Sad-sack middle-aged men in Japan are flocking to ‘pop’ concerts performed by underage girls. These artist are called Idols, they perform in ‘girl groups,’ and to date there about 10,000 of them. They are so intoxicating that one 43-year-old man has blown his life’s savings on this “religion” that saved him from depression.

They’re providing a coveted, if creepy, role in modern Japanese society: comfort to men who have very little else going on. In a tanking economy, middle-aged men find themselves with poor jobs, little money, and even less confidence. It’s no wonder they’ve stopped dating real women, which mat partly explain Japan’s falling birth rate, and have shifted their fantasies toward little girls, who run no risk of rejection.

The Idols host “meet and greets” where their fans will of course pay a lot of money to have a minute’s worth of childish conversation and a handshake – in a culture where the handshake still has a sexual component to it, having been completely taboo between the sexes until only a few decades ago.

Yes, watching these stunted men fawn over children is uncomfortable. They worship virginity, prefer girls who are “still developing,” and believe that 17 is past prime. Their worst fear is that these girls will grow up to be strong women. Idol culture is proliferating. The men who adore them beyond all reason are called ‘Otaku’. Not long ago, Otaku were considered failures, some song lyrics even called them filthy pigs, but they are becoming more and more mainstream.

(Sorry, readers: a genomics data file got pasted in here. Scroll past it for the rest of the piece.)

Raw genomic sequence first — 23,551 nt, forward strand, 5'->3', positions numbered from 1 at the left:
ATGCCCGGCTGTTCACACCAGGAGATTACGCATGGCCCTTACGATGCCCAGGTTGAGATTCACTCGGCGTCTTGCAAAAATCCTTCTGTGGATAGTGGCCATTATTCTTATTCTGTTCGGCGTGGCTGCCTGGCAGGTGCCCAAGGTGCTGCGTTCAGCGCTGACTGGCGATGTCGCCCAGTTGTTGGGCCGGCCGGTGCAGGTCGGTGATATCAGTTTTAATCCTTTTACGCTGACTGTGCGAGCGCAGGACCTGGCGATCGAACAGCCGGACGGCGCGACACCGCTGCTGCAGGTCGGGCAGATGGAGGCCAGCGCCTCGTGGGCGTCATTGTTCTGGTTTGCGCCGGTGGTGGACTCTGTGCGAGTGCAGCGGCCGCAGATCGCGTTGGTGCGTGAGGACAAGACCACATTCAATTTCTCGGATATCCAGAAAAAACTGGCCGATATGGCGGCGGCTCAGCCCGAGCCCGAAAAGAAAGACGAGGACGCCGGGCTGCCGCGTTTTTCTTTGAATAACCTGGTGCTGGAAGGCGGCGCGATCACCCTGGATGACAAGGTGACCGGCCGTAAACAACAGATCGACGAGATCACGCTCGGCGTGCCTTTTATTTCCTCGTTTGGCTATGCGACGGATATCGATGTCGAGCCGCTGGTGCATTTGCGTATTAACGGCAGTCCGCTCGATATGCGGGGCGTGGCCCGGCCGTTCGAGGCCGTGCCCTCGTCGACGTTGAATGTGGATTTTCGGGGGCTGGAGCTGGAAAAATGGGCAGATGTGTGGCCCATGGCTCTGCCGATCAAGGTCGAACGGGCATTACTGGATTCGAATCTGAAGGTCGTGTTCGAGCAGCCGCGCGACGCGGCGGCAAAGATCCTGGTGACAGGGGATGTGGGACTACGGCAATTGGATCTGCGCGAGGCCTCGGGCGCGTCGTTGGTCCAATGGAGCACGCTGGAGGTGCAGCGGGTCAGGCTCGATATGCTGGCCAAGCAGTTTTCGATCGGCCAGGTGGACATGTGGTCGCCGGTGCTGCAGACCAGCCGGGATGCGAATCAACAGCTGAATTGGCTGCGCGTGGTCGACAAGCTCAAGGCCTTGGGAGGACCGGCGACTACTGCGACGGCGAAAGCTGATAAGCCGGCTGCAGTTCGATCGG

Director Kyoko Miyake does an excellent job absorbing her audience into this obsession. I almost felt like a voyeur, that’s how intimate her access is. And as morbidly fascinating, as this phenomenon is, Miyake expertly nestles it within a social context that deepens our understanding of it. While I was discomfited watching these transactions take place, it’s clear that the lines are blurrier in Tokyo. Miyake carefully shows both sides, the good with the bad, finding what sympathy she can in the humanity of it. Tokyo Idols is a really interesting watch and my only complaint is that I wanted even more. I’m positive there are even darker themes here to explore (what happens to the past-prime girls, for example?) and I can only hope that we’ll see more from this director in the future.

Monday, May 1, 9:15 PM, Scotiabank
Wednesday, May 3, TIFF Bell Lightbox
Sunday, May 7, 10:00 AM, TIFF Bell Lightbox

Tickets can be purchased at the Hot Docs website.